It’s been a while since we had a good session of pointing out how wrong-headed my quasi-isolationist tendencies are, so what better occasion than right after Ron Paul publishes another screed on the evils of meddling in the affairs of other nations? The Texan took to the pages of USA Today this week to pose the question of the day… Crimea Secedes. So what?
Residents of Crimea voted over the weekend on whether they would remain an autonomous region of Ukraine or join the Russian Federation. In so doing, they joined a number of countries and regions — including recently Scotland, Catalonia and Venice — that are seeking to secede from what they view as unresponsive or oppressive governments.
These latter three are proceeding without much notice, while the overwhelming Crimea vote to secede from Ukraine has incensed U.S. and European Union officials, and has led NATO closer to conflict with Russia than since the height of the Cold War.
There are some obvious points in his opening salvo which leave Paul open to criticism, but he settles in later to ask two questions which are worth taking a swing at. The first deals with the purist form of American isolationism.
Why does the U.S. care which flag will be hoisted on a small piece of land thousands of miles away?
This is pretty much the prototypical isolationist question, and the answer generally depends on which country you’re asking about. In a previous article, I took a stab at the question, What does the West owe Ukraine? And the answer – at least according to several foreign policy experts – is a bit more complicated than some might think. The Ukraine has proven themselves an unreliable ally to the West nearly as much as they have to Russia. And that’s looking at the question for the entirety of the Ukraine, not just the significantly smaller slice of it in Crimea.
And what does the West get in return, assuming we go to the mat on this one and stick up for a unified, unpartitioned Ukraine? It seems to be an open question as to precisely how much they know their own identity at this point and how solidified their internal instincts are. There are many nations with internal factions yearning to be free, but as we’ve seen in Egypt, among other places, those freedom fighters don’t automatically translate in to democracy minded, America loving patriots in all cases.
The second question Paul asks has no doubt drawn even more fire.
Critics point to the Russian “occupation” of Crimea as evidence that no fair vote could have taken place. Where were these people when an election held in an Iraq occupied by U.S. troops was called a “triumph of democracy”?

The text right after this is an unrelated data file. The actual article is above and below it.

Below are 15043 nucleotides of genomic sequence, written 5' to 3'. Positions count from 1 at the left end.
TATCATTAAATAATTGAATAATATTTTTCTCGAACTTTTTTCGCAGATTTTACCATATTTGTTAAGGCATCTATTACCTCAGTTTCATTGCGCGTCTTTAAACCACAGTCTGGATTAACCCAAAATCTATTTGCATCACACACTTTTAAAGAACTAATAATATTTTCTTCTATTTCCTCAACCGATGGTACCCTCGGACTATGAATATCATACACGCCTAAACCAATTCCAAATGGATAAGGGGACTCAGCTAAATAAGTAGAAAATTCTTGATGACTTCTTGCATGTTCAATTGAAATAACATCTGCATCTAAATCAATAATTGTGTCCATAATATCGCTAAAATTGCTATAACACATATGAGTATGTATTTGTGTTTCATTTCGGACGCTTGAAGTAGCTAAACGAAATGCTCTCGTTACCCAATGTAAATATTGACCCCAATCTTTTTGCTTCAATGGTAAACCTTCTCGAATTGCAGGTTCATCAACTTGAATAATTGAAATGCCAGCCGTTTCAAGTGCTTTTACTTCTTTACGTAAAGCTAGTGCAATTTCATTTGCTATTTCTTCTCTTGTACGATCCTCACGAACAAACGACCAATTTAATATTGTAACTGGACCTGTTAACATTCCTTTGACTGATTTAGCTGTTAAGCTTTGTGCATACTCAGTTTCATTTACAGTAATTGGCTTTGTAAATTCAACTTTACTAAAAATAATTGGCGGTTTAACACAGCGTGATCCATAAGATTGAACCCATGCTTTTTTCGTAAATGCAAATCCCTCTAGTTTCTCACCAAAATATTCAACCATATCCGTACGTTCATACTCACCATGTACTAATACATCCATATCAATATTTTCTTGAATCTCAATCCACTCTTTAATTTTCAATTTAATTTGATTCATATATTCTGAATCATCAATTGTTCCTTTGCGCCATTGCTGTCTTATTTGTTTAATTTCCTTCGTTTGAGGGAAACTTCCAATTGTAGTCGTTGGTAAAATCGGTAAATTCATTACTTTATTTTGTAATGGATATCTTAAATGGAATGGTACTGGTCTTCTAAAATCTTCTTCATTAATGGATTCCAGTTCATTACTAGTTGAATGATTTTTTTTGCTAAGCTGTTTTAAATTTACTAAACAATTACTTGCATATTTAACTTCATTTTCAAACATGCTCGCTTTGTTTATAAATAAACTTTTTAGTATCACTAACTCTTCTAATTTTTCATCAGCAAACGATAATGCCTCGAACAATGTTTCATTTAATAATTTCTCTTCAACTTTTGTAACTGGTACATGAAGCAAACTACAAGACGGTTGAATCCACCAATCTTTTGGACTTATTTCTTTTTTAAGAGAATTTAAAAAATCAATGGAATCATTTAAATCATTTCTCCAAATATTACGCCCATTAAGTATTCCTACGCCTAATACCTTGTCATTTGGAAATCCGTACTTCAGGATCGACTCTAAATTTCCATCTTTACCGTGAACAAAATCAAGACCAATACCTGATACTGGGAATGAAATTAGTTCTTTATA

Leaving aside for the moment the not-too-subtle shot at the Iraq war, it does leave us with the question of whether or not the Crimea denizens might actually have some interest in rejoining Russia in some fashion. Allahpundit covered some of Ron Paul’s arguments about self-determination already, summed up thusly:
It’s “Reason” editor Matt Welch who challenges Paul on the uselessness of trying to hold a free and fair election in a province that’s being threatened by 80,000 Russian troops across the border. Paul’s among people who respect the non-interventionist approach to foreign policy, in other words, and even they seemingly can’t believe that he’s trying to frame this as a matter of “self-determination.” Even if the election were free and fair, remember that Crimea has an ethnic Russian majority in no small part because Stalin purged it of its Tatars decades ago.
Granted, they both raise a valid question of how “open” an election is when there are tens of thousands of foreign troops looking on, but in the case of Crimea it does leave room to wonder. The population in that area is significantly more ethnic Russian as well as being Russian speaking. But it goes deeper than that. Ukraine has been in all sorts of trouble. They are torn between the Russian Bear and the EU looking to find a victory in that nation. Ukraine is broke, and everyone seems to acknowledge that even if they fully join the EU they will need massive amounts of cash infusions just to keep their heads above water.
Further, situated where they are, they find themselves on the brink of potential military action at any moment. They have essentially no military force to speak of, and will be too weak to stand up to much of an assault from either direction. Russia, on the other hand, while not still a “superpower” in their own right, is still at least the number two nuclear force on the planet and maintains a substantial military capability. Is it so entirely crazy to think that those two factors in particular might leave some of the ethnic Russians in Crimea considering the benefits of throwing in their lot with Mother Russia?
It’s not a given in either case, but certainly worth thinking about. Ron Paul, as always, will go much further than he needs in the argument and fly the flag of keeping 100% hands off in all situations. I don’t agree with that, though sensible restraint is always a good idea before any sort of military engagement where possible. But when it comes to Crimea, are Paul’s underlying questions really that crazy?